1. An increasing demand for Power of Attorneys (POA)
Demand for setting up Power of Attorney has surged over the past couple of months as we have watched the coronavirus pandemic unfold. An increasing number of our clients are using this time at home to make important decisions and discuss their wishes with their loved ones.
In Scotland, there are three types of POA to consider. Each one is a separate legal process: one is for financial affairs (continuing POA); one is for health and welfare; and the third, a combined POA, covers both.
If you are thinking of setting up Power of Attorney, talk to your family about your plans. Complex family circumstances can make it challenging to know what the right decision is. It is important to make sure your family understands and are comfortable with why you made your choice.
2. Will planning – with a digital twist
In March, demand for Wills jumped by 76%. As families are spending more time at home together, many are putting fresh plans in place or updating old Wills.
A pleasant and unanticipated outcome of lockdown has been the improved access we have seen with married couples. For many, video conferencing has allowed us to ‘meet’ both parties in the same place at the same time, at home. It is wonderful to see people in their homes and to talk at times that suit them. This has often been a challenging aspect of Will planning.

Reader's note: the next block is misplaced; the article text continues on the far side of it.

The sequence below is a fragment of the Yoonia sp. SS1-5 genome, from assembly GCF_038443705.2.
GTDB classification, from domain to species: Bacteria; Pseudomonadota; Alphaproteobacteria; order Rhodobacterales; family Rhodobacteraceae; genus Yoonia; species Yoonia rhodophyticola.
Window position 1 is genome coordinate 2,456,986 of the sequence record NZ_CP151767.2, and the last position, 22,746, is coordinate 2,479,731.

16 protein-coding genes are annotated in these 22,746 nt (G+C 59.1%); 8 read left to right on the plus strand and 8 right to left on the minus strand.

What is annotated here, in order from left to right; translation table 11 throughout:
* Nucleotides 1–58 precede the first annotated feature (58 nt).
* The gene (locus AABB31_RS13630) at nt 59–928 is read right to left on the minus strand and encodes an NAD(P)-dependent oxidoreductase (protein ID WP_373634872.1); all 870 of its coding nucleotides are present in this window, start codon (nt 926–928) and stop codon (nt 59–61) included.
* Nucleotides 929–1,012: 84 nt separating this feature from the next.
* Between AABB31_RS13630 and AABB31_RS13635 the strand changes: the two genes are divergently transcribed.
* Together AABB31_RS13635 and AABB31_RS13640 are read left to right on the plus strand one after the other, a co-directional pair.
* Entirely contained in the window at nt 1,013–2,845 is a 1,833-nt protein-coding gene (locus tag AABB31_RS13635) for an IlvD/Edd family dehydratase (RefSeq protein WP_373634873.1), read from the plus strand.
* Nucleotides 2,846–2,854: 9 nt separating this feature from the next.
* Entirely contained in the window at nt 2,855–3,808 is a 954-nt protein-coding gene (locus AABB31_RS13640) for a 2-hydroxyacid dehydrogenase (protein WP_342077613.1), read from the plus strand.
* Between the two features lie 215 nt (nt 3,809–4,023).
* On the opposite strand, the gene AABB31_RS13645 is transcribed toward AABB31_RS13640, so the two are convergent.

There are efficiency benefits to using video conferencing, too – we are finding meetings are very effective, positive experiences. There’s certainly no Zoom fatigue when everyone is getting something out of the call. One must wonder whether virtual meetings will become the norm, even after lockdown, given the convenience and our relative comfort with the technology now.
If you are thinking of updating a Will, do so in the context of all your affairs. Millions of people have seen the value of their assets and investments drop in the last two months. It is important to make sure that your estate plan still works for you and your family. Structuring your assets and formulating a legal strategy to minimise the financial impact is all part of the equation.
3. Financial stick or twist?
Many of our clients have serious concerns about the decreasing value of their investment income, while others have more immediate priorities caused by the impact of coronavirus on their businesses.
Either way, a financial re-assessment is critical at this stage. It is also one of the most common activities we have undertaken in the last two months. Mapping out possible developments, and the legal implications of the decisions that you make now, can prevent further complications down the line.
If you are thinking about financial and tax planning, remember that fluctuating asset values can also impact your tax planning. Try to stay updated as the global economy is fluctuating daily – now is the time to be in close contact with your advisor.